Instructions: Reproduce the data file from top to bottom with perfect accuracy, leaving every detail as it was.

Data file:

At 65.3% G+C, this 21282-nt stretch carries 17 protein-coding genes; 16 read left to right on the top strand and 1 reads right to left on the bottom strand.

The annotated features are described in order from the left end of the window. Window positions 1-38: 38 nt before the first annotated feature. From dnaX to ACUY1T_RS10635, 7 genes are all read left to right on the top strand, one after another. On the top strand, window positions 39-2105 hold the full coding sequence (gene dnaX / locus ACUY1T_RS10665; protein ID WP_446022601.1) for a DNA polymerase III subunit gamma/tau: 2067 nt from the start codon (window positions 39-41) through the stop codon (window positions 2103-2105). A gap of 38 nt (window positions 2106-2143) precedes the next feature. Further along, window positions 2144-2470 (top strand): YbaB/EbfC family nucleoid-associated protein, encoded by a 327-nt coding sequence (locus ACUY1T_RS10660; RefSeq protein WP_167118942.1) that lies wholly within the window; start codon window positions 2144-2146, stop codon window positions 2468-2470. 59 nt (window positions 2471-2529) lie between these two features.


At 65.3% G+C, this 21282-nt stretch carries 17 protein-coding genes; 16 read left to right on the top strand and 1 reads right to left on the bottom strand.

The annotated features are described in order from the left end of the window. Window positions 1-38: 38 nt before the first annotated feature. From dnaX to ACUY1T_RS10635, 7 genes are all read left to right on the top strand, one after another. On the top strand, window positions 39-2105 hold the full coding sequence (gene dnaX / locus ACUY1T_RS10665; protein ID WP_446022601.1) for a DNA polymerase III subunit gamma/tau: 2067 nt from the start codon (window positions 39-41) through the stop codon (window positions 2103-2105). A gap of 38 nt (window positions 2106-2143) precedes the next feature. Further along, window positions 2144-2470 (top strand): YbaB/EbfC family nucleoid-associated protein, encoded by a 327-nt coding sequence (locus ACUY1T_RS10660; RefSeq protein WP_167118942.1) that lies wholly within the window; start codon window positions 2144-2146, stop codon window positions 2468-2470. 59 nt (window positions 2471-2529) lie between these two features.